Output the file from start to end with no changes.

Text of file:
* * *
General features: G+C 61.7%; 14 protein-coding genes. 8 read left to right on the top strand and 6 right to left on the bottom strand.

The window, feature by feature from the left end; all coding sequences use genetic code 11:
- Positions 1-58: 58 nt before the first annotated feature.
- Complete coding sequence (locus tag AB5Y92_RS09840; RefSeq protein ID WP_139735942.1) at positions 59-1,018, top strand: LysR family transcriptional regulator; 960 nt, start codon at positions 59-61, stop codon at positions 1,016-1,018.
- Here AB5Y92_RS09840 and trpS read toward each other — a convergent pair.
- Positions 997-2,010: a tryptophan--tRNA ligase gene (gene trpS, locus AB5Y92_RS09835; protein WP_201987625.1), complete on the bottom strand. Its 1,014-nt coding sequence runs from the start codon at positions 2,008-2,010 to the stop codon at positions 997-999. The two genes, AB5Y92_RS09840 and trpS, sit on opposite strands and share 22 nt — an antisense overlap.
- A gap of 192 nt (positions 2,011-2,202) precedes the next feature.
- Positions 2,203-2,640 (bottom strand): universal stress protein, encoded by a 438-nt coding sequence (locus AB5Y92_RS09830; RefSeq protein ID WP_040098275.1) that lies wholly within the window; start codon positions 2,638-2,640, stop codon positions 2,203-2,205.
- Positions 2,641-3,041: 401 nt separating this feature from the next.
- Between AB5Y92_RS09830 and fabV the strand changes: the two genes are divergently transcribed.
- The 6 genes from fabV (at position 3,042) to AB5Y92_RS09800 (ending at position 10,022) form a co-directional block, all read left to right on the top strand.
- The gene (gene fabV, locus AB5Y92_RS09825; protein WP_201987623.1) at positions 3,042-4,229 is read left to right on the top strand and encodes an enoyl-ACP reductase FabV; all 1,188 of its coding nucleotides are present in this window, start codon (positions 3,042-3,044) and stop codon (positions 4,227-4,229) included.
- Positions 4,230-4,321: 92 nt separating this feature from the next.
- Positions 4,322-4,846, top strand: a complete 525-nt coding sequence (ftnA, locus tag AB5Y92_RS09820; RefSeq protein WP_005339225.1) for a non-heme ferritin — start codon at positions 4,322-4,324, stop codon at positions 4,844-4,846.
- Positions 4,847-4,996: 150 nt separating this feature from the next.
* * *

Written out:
General features: G+C 61.7%; 14 protein-coding genes. 8 read left to right on the top strand and 6 right to left on the bottom strand.

The window, feature by feature from the left end; all coding sequences use genetic code 11:
- Positions 1-58: 58 nt before the first annotated feature.
- Complete coding sequence (locus tag AB5Y92_RS09840; RefSeq protein ID WP_139735942.1) at positions 59-1,018, top strand: LysR family transcriptional regulator; 960 nt, start codon at positions 59-61, stop codon at positions 1,016-1,018.
- Here AB5Y92_RS09840 and trpS read toward each other — a convergent pair.
- Positions 997-2,010: a tryptophan--tRNA ligase gene (gene trpS, locus AB5Y92_RS09835; protein WP_201987625.1), complete on the bottom strand. Its 1,014-nt coding sequence runs from the start codon at positions 2,008-2,010 to the stop codon at positions 997-999. The two genes, AB5Y92_RS09840 and trpS, sit on opposite strands and share 22 nt — an antisense overlap.
- A gap of 192 nt (positions 2,011-2,202) precedes the next feature.
- Positions 2,203-2,640 (bottom strand): universal stress protein, encoded by a 438-nt coding sequence (locus AB5Y92_RS09830; RefSeq protein ID WP_040098275.1) that lies wholly within the window; start codon positions 2,638-2,640, stop codon positions 2,203-2,205.
- Positions 2,641-3,041: 401 nt separating this feature from the next.
- Between AB5Y92_RS09830 and fabV the strand changes: the two genes are divergently transcribed.
- The 6 genes from fabV (at position 3,042) to AB5Y92_RS09800 (ending at position 10,022) form a co-directional block, all read left to right on the top strand.
- The gene (gene fabV, locus AB5Y92_RS09825; protein WP_201987623.1) at positions 3,042-4,229 is read left to right on the top strand and encodes an enoyl-ACP reductase FabV; all 1,188 of its coding nucleotides are present in this window, start codon (positions 3,042-3,044) and stop codon (positions 4,227-4,229) included.
- Positions 4,230-4,321: 92 nt separating this feature from the next.
- Positions 4,322-4,846, top strand: a complete 525-nt coding sequence (ftnA, locus tag AB5Y92_RS09820; RefSeq protein WP_005339225.1) for a non-heme ferritin — start codon at positions 4,322-4,324, stop codon at positions 4,844-4,846.
- Positions 4,847-4,996: 150 nt separating this feature from the next.